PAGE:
Impact & Expertise
  • Harold L. Sirkin

  • Senior Partner & Managing Director
  • Chicago
Insights on how to succeed at outsourcing.

As the former global leader of the Operations practice, Hal has extensive operations experience across a wide range of topics and industries, in all regions. He is coauthor of Globality: Competing with Everyone from Everywhere for Everything and Payback: Reaping the Rewards of Innovation. He is a monthly columnist for BusinessWeek, has authored a wide range of articles for periodicals such as Harvard Business Review and Industry Week, and is regularly quoted in the press.

What outsourcing trends are you seeing today?

Outsourcing continues to be an important part of business. Companies must be cost-competitive in virtually everything they do, given the current economic downturn, the increasingly global nature of business, and the emergence of low-cost challengers from all corners of the world.

Companies that try to do everything themselves end up sacrificing speed, flexibility, and valuable resources. Outsourcing allows companies to shed processes, functions, and tasks that are high-cost, nonstrategic, or outside of their current skill set. By focusing only on mission-critical activities that are true differentiators, companies can direct most of their resources toward building a sustainable competitive advantage in these key areas.

What are the biggest challenges that companies face when trying to succeed at outsourcing, and how can they overcome them?

The biggest challenge is striking the right balance between cost and service. It’s very tempting to focus on cost, especially during the current downturn, but if your outsourcing vendor isn’t providing the right level of service or quality, you can do long-term damage to revenue and profits.

To offset this risk, companies must specify detailed service levels in advance, rather than simply choosing the lowest-cost vendor. If you find that costs are lower than expected, you can reinvest some of that by increasing the service level.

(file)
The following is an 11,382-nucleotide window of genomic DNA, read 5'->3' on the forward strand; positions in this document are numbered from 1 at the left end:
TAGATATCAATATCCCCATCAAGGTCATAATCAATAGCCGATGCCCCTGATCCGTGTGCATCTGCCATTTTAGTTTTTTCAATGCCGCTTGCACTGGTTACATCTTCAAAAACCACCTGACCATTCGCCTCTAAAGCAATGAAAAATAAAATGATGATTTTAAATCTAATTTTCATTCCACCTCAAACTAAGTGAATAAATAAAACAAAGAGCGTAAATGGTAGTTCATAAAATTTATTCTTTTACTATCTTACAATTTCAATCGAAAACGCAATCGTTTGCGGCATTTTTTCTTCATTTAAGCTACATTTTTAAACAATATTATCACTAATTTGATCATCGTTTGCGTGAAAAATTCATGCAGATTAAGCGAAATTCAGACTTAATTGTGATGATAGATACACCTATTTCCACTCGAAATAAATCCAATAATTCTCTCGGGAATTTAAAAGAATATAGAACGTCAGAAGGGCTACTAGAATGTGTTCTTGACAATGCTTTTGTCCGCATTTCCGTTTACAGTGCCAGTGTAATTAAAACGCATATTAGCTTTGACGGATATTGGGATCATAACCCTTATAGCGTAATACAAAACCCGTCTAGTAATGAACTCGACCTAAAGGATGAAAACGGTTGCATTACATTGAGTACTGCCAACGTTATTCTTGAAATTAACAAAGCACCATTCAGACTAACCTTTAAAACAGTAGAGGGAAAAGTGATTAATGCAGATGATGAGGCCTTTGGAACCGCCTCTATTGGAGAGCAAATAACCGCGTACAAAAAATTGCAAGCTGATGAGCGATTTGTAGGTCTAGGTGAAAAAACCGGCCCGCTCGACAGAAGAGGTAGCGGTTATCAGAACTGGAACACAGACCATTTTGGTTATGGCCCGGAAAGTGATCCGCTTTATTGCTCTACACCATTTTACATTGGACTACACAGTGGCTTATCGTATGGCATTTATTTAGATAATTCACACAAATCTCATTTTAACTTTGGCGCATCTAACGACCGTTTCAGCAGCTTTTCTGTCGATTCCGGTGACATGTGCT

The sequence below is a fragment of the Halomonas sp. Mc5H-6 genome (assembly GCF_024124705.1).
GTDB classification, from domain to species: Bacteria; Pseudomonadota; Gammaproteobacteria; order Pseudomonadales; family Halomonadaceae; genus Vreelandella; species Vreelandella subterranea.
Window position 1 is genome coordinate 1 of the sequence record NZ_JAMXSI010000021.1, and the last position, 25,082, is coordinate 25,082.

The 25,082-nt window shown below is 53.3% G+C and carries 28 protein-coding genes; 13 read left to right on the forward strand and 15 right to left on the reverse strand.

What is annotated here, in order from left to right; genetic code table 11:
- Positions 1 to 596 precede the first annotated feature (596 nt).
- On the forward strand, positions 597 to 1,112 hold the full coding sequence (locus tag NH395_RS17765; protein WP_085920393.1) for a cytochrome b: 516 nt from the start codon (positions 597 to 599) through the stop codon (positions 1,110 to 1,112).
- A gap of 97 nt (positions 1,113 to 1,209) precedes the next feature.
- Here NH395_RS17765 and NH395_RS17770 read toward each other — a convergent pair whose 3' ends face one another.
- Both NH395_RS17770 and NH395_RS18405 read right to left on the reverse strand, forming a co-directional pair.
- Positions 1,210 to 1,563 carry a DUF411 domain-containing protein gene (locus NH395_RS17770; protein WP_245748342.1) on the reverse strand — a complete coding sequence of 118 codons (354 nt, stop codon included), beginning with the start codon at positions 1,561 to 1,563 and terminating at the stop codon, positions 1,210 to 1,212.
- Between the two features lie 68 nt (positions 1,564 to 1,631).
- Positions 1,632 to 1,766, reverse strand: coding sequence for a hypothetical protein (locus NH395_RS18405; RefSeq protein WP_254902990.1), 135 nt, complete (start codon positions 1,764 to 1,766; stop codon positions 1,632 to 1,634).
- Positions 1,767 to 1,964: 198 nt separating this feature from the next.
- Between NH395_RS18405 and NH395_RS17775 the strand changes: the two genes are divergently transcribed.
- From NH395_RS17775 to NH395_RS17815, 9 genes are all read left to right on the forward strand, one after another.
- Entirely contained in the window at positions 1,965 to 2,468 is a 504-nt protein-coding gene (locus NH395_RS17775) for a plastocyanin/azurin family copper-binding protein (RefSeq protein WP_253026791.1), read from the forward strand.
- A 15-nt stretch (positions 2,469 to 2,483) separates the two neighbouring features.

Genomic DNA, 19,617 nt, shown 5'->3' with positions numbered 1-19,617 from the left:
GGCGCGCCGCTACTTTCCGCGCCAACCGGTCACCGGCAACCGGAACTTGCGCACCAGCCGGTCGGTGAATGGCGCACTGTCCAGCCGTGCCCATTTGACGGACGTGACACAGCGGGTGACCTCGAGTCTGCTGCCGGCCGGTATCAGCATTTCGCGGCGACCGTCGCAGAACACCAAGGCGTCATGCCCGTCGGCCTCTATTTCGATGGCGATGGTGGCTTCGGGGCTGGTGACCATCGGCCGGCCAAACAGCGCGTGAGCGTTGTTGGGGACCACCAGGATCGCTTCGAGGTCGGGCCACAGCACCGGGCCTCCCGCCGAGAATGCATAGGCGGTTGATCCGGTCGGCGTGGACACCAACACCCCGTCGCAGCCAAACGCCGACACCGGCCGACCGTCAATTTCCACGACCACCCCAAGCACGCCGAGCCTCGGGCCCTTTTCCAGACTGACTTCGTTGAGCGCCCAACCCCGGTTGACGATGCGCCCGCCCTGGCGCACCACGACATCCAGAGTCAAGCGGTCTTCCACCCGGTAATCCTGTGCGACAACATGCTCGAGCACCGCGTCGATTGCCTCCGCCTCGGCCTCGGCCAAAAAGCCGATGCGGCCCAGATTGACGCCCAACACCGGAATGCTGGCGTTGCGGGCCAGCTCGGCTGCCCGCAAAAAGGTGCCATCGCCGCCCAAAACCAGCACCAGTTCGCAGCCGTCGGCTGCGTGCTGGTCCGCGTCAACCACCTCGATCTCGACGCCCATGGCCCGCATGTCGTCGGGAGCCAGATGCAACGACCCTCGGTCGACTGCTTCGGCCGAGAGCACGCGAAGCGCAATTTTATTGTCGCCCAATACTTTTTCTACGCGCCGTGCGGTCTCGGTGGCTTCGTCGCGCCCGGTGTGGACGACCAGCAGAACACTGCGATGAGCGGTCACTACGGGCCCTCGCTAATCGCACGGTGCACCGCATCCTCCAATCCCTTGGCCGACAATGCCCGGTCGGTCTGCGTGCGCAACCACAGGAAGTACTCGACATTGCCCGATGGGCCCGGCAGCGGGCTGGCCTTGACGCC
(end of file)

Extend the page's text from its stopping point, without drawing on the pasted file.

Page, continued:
To keep costs as low as possible from the beginning, bear in mind that an outsourcing vendor generally starts the negotiations with a company’s current cost structure. If your operations are extremely inefficient, you may pay more than you should for the service. So before contacting any vendors, look for ways to reduce the existing cost structure of the activity to be outsourced.

Another important issue is developing a long-term dependency on a single outsourcing provider. To avoid this risk, use multiple vendors or maintain some skills internally, in case the vendor doesn’t perform well or wants to hike up the price too much during contract renewal.

Does the current recession change the way companies should approach outsourcing? 

Some cash-strapped companies may be tempted to outsource out of panic, in a misguided attempt to save money. Don’t be tempted. You’re likely to end up in a high-cost arrangement that will offset any potential savings—and could jeopardize future revenue.  Instead, take the time to ensure that you understand the implications, that you’re working with the right partner, and that you’ve structured a solid agreement.

Impact Stories

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Outsourcing/Business Process Outsourcing Publications

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